ACDNAC Members
Conducting A Successful Grassroots Economic Empowerment Meeting
Members' Work From Home Information Site
ACDNAC's Long Term Funding Outline
What Are Black Americans Doing To Empower Themselves Economically?
Economically Centered Quotes To Remember
Black Economic Empowerment From The Grassroots
Conducting A Successful Grassroots Economic Empowerment Meeting
What Are Hispanics Doing To Empower Themselves Economically?
Africa - Still A Basket Case, The Plundering Of African & Still No Economic Empowerment
Standrd Agenda For Any Economic Empowerment Forum
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5 Things ACDNAC Was Doing Wrong
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ACDNAC's Association Rules 1-20
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ACDNAC's Association Rules 40-50
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A Successfull Grassroots
Economic Empowerment Meeting


Creating an ACDNAC Action Plan For

Economic Empowerment Of The Black Community


Step 1: Identify a Leadership Team


Step 2: Develop a Common Vision


Step 3: Develop a Strategy

A. Specify Goals

B. Set Specific Benchmarks or Milestones

C. Describe Allies or Opponents

D. Identify Influential Community Leaders

E. Develop Action Steps


Step 4: Implement the Plan and Evaluate the Results

A. Create a Timeline

B. Measure Results

            C. Utilize Best Organizing Techniques For the Black Commmunity

            D. Develop Organizational Resources

            E. Sustain Momentum With Daily Activity

F. Expand ACDNAC's Base of Support

G.Checklist – Businesses, Churches, Clubs, Organizations, Individuals

H. Community Leaders Checklist

I.   Parents' Checklist

J.  Identify Available Financial Resources

Other Sources For
Financial Or Empowerment Support

[Source: 21 African American Organization You Need To Know - 3/12/16] - {Click Here To Visit Website}

Holding Grassroots Empowerment Meetings


Convening a grassroots empowerment meeting is an important way to facilitate the economic empowerment of the Black community by funding, owning and controlling a class “C” New Age Corporation. Holding grassroots empowerment meetings allows ACDNAC  to start the conversation about the Black community’s need for economic empower; and it gives ACDNAC the opportunity to talk about the current condition and position of the Black community; as well as, where we should be headed. Empowerment meetings will give everyone a personal stake in funding the corporation as soon as possible. Empowerment meetings  include a broad range of people who can contribute their unique perspectives to the discussions. Grassroots empowerment meetings are beneficial to the Black community for a number of reasons. However, it takes careful prior planning in order to be successful.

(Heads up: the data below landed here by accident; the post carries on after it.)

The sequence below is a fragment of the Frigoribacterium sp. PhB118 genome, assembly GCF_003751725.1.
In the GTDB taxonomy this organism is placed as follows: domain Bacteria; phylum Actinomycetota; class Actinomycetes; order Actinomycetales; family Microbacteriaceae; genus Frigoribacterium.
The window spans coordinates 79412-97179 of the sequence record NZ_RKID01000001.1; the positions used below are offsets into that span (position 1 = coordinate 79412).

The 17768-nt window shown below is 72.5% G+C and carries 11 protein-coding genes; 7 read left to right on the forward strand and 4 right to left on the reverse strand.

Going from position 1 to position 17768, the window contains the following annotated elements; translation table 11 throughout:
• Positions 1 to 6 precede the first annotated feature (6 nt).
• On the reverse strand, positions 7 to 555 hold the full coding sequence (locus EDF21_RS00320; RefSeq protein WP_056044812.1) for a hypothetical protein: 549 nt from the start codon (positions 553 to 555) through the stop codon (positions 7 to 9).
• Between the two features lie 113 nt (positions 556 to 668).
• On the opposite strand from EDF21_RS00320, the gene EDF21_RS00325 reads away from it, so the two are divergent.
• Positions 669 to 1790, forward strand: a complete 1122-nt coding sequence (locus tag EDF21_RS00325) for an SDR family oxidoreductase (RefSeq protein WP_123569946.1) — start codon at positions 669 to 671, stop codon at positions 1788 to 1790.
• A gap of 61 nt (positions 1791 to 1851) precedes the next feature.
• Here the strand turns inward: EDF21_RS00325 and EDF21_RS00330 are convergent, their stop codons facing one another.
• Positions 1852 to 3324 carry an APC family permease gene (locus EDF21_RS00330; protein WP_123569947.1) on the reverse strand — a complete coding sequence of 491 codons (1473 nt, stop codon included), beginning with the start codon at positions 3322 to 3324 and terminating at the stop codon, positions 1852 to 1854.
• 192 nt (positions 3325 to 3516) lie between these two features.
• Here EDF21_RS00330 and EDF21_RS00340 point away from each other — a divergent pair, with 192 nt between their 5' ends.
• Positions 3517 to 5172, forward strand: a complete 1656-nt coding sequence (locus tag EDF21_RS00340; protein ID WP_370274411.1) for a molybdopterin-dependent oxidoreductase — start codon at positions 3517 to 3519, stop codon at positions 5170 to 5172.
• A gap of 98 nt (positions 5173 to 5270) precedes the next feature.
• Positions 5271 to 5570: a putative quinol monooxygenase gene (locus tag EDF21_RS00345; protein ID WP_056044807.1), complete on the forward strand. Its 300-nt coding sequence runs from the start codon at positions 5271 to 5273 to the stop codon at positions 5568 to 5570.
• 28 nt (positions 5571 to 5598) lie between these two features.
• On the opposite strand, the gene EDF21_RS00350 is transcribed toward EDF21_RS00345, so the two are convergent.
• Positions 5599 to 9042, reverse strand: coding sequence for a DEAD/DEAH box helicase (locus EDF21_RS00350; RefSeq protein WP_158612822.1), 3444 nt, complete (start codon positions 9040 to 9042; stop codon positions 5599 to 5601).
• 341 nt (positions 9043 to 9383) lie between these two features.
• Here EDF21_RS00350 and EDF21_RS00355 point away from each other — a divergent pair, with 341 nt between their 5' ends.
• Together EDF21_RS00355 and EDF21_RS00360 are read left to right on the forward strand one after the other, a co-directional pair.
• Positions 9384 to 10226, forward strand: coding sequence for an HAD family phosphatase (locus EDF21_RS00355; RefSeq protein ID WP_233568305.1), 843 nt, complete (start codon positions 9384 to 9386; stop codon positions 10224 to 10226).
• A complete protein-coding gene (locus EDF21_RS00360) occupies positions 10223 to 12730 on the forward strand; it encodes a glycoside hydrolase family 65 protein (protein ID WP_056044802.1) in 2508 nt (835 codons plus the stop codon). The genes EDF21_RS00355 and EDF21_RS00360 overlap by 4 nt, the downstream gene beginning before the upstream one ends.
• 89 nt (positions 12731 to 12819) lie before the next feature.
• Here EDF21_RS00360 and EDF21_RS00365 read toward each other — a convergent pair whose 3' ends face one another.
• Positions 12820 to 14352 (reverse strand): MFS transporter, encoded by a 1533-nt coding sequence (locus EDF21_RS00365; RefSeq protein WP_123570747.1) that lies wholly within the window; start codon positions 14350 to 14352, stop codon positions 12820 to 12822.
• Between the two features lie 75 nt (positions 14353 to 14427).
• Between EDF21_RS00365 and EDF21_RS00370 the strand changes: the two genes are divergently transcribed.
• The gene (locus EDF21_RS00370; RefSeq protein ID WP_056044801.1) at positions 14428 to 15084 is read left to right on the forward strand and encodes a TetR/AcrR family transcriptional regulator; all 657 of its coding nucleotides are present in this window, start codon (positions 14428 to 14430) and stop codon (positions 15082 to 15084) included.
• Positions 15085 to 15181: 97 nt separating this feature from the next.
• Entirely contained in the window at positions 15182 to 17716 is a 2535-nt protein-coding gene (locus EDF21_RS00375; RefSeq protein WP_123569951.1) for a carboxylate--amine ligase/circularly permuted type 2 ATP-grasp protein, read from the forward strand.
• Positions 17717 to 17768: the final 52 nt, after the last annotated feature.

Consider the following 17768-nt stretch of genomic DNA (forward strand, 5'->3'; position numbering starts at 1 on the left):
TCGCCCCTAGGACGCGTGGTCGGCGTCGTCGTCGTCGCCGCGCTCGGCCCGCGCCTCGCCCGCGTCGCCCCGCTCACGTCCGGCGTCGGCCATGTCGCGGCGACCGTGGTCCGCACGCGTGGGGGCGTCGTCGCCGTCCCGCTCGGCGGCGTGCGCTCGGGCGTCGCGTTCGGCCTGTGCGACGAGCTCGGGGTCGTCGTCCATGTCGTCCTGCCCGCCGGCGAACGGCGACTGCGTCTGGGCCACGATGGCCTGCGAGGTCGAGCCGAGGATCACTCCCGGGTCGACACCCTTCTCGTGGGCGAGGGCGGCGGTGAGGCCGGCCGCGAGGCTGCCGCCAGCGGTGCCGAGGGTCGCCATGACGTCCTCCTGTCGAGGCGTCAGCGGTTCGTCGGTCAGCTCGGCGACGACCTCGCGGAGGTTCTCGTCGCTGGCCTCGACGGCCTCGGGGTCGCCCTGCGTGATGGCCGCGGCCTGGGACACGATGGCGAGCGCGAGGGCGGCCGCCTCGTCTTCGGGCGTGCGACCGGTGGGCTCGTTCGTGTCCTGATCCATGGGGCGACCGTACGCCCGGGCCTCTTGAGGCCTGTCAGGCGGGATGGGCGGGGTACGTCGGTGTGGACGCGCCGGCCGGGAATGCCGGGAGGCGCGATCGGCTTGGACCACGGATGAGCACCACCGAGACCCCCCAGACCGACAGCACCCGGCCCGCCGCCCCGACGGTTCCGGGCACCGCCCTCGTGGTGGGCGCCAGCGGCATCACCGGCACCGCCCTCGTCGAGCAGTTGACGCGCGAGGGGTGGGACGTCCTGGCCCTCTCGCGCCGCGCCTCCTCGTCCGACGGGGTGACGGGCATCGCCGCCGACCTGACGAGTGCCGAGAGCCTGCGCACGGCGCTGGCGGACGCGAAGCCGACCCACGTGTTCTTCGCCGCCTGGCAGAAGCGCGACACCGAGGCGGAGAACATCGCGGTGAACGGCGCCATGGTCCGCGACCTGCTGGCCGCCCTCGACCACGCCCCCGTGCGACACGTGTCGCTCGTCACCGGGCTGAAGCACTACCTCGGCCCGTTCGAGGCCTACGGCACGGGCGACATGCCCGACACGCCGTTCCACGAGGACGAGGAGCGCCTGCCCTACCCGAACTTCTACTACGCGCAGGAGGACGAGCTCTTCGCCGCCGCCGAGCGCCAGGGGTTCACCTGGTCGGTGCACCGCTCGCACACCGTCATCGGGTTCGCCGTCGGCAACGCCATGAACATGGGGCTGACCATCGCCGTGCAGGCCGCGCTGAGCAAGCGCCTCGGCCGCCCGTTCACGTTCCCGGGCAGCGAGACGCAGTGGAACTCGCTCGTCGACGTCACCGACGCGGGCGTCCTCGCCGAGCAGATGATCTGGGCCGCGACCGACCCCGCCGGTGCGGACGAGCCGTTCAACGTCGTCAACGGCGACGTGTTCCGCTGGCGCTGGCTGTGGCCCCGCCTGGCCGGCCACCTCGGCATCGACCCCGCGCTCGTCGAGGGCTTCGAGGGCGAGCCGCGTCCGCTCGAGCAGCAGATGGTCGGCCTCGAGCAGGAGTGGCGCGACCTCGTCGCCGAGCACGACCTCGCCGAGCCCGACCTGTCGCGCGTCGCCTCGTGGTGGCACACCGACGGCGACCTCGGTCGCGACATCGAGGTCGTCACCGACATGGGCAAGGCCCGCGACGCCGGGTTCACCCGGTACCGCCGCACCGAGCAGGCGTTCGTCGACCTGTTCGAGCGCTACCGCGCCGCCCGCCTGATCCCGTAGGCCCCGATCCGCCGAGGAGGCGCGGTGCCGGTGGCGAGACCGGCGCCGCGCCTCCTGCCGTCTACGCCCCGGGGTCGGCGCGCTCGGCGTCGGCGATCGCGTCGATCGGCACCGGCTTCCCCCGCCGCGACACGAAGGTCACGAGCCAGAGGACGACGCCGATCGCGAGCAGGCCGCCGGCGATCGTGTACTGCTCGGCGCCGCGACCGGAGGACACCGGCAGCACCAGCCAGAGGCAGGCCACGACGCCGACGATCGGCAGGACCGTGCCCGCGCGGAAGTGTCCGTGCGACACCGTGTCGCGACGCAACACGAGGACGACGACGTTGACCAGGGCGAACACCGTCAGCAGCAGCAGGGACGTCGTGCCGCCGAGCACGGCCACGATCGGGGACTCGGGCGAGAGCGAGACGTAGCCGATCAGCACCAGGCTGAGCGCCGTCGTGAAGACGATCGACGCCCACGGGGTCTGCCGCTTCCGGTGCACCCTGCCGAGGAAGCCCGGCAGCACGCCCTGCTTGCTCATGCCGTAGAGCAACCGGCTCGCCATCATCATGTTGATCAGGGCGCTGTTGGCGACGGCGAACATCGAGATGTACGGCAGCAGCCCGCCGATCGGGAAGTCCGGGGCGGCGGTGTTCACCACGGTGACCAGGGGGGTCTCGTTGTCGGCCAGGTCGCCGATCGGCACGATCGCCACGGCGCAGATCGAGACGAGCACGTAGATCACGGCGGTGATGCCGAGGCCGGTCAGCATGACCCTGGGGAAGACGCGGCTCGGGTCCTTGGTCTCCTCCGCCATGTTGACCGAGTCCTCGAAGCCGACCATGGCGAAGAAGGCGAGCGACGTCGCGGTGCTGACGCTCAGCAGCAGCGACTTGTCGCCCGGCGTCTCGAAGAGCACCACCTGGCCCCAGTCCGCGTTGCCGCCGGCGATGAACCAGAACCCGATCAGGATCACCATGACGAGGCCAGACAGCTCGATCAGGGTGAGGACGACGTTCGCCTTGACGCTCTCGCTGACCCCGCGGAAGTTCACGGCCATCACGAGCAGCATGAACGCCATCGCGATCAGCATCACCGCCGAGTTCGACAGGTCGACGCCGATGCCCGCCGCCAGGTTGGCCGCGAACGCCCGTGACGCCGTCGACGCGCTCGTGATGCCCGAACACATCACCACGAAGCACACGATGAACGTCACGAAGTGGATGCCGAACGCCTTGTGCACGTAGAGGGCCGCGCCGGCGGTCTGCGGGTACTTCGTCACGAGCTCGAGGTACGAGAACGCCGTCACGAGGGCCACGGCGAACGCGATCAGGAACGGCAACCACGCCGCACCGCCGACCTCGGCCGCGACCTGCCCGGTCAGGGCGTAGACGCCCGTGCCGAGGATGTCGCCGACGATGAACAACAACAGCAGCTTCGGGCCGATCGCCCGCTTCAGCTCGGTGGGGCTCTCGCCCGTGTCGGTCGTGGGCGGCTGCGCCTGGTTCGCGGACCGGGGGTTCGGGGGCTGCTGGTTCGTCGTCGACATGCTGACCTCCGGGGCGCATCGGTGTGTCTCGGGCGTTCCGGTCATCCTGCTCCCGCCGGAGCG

1. Setting Up a Location and Time for an ACDNAC Meeting: The grassroots empowerment meeting site should be accessible and familiar to as many people as possible. Schools, recreation centers, libraries, and the town hall are good locations. Our selected sites have enough room to accommodate a large number of people and they have space for small groups to break out from the large group. The time set for the meeting is determined by the hour most likely to attract a good turnout. Early weekday evenings (around 7:00 p.m.) are the most promising.


We make it a practice to contact key groups in the community who also sponsor events, such as the Chamber of Commerce, the school district, the PTA, and local service groups, to make sure the meeting will not conflict with other scheduled events. We ask key groups to send a representative to the meeting, and notify their members about the meeting. We make sure to get phone numbers so we can call them to remind them to come. Once ACDNAC has set a location and time for the meeting, we make sure to provide clear written directions to meeting participants. We make sure the meeting room is set up appropriately with a  microphone and a loudspeaker system so that everybody attending will be able to hear the proceedings and we make sure someone records the meeting to review later.


2. Identifying Participants:  We also invite leaders from key organizations to act as spokespersons or to lead small discussion groups. We begin with the coalition of individuals and organizations that ACDNAC has developed to get the community involved in economic empowerment. ACDNAC's coalition includes representatives from at least these groups: parents, teachers, school administrators, representatives of the teachers union, religious leaders, local government officials, the local newspaper editor or publisher, business leaders, and representatives of local service and volunteer groups. We have a designated number of people personally responsible for bringing others to the meeting.